If your child has not received the vaccine, what is the top reason for why you have not made an appointment for them to get it?

About 22% of respondents said they had not gotten their child vaccinated against COVID-19 because they are concerned about side effects, while 16% said the vaccine isn’t necessary for children. About 15% said they are waiting for more research on the vaccine and 10% said they did not trust the vaccine or the government.

Wilhelm said his 7-year-old son has not been vaccinated, but that he is still consistently wearing a mask at school. Wilhelm’s son’s mother is the one making the decision on whether to vaccinate, but Wilhelm said that if he were to explore getting his son vaccinated, he would need to do more research on the side effects of the vaccine.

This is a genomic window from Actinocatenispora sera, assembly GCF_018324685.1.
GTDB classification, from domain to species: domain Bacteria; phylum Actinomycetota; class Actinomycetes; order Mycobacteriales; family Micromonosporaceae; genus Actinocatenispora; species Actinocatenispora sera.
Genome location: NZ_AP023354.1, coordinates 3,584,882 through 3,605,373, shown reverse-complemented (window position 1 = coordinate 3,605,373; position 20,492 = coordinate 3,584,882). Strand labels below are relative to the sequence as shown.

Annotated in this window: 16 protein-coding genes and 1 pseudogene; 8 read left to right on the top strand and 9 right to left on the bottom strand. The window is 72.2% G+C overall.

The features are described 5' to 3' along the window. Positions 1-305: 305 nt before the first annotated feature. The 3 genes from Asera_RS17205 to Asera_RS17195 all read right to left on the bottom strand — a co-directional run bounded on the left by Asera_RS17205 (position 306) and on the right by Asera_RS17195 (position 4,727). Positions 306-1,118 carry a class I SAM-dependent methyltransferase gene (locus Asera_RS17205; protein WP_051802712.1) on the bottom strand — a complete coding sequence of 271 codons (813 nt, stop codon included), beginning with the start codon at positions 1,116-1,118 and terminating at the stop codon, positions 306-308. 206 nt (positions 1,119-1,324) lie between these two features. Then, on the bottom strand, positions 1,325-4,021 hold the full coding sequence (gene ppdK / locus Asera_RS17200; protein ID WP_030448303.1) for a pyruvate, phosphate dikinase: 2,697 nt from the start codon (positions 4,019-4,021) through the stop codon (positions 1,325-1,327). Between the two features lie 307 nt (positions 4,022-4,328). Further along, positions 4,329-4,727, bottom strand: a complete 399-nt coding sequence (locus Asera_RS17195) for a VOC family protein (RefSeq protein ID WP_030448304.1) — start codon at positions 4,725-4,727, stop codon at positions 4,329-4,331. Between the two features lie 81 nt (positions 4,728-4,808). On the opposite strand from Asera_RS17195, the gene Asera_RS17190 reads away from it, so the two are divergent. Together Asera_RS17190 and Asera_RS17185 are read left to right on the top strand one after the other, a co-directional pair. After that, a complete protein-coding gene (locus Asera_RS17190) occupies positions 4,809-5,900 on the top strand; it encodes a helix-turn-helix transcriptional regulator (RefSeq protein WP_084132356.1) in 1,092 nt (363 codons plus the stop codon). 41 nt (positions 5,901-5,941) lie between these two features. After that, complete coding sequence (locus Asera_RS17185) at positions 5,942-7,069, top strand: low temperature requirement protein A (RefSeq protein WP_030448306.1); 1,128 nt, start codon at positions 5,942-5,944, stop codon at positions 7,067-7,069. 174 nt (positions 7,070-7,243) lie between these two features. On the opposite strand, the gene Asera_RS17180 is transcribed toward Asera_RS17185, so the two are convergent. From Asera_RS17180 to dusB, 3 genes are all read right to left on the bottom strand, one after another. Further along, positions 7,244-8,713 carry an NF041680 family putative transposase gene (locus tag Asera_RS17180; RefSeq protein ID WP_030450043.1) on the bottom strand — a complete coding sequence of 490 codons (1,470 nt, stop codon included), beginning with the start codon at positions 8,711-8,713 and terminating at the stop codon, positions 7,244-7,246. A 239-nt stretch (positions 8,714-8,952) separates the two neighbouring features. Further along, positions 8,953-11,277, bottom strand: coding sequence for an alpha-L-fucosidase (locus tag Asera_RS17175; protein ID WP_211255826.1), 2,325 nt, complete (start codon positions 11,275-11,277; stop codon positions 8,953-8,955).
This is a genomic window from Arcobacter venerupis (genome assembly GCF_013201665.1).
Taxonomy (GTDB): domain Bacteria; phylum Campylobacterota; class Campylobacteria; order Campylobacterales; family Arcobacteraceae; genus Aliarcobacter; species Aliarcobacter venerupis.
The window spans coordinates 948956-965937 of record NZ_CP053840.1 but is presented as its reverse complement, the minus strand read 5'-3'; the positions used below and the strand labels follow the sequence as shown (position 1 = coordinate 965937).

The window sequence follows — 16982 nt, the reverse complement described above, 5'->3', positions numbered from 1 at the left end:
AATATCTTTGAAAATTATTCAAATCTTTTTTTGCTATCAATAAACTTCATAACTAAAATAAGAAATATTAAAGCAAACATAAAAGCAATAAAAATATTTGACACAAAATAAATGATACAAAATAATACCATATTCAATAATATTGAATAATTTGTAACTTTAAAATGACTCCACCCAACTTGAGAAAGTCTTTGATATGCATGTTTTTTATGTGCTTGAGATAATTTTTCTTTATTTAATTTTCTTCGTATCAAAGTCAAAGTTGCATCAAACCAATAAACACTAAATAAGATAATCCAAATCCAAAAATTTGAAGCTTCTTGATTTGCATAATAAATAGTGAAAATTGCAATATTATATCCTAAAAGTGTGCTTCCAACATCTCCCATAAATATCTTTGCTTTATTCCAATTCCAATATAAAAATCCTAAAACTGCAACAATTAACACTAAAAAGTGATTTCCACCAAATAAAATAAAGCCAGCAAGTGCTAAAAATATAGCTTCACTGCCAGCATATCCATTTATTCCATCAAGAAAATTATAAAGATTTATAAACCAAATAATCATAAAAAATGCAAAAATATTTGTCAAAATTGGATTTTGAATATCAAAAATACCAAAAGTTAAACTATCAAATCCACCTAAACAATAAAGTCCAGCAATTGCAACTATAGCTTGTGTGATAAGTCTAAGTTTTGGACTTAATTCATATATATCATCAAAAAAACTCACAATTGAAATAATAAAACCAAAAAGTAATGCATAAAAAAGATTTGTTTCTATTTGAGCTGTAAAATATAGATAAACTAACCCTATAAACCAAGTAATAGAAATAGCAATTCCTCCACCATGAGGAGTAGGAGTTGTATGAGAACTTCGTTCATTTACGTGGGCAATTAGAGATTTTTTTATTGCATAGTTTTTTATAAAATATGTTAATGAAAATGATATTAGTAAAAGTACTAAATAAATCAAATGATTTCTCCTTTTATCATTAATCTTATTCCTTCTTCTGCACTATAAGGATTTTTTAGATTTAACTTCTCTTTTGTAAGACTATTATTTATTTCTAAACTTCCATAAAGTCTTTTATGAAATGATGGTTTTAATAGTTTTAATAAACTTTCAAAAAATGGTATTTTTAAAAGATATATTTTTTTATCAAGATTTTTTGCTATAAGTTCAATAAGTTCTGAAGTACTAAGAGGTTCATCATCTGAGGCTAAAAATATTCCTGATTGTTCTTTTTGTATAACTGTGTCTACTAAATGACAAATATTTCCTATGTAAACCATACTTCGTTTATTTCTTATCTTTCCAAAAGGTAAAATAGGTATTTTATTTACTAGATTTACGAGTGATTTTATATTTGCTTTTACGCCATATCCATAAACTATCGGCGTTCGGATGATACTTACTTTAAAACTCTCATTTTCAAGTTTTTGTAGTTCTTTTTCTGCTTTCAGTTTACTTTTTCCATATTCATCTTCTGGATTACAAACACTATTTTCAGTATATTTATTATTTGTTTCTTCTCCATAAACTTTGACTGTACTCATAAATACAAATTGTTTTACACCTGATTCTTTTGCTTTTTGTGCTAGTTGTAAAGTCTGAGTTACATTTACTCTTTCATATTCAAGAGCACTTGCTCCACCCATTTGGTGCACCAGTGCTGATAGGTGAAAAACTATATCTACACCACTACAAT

The remaining 17% of respondents were about evenly split between three choices, with 6% saying they had no interest in the vaccine, 6% citing scheduling issues and 5% saying their child had already had COVID-19.

Methodology

The Dallas Morning News/UT-Tyler Poll is a statewide random sample of 1,384 registered voters conducted between August 1 and 7. The mixed-mode sample includes 412 registered voters surveyed over the phone by the University of Texas at Tyler with support from ReconMR and 400 registered voters randomly selected from Dynata’s panel of online respondents. The margin of error for a sample of 972 registered voters in Texas is +/- 2.6 percentage points, and the more conservative margin of sampling error that includes design effects from this poll is +/- 2.8 percentage points for a 95% confidence interval.

The online and phone surveys were conducted in English and Spanish. They used information from the 2020 Current Population Survey and Office of the Texas Secretary of State. The sample’s gender, age, race/ethnicity, education, metropolitan density and vote choice were matched to the population of registered voters in Texas.

Visit the Center for Opinion Research for more information about our current and previous studies.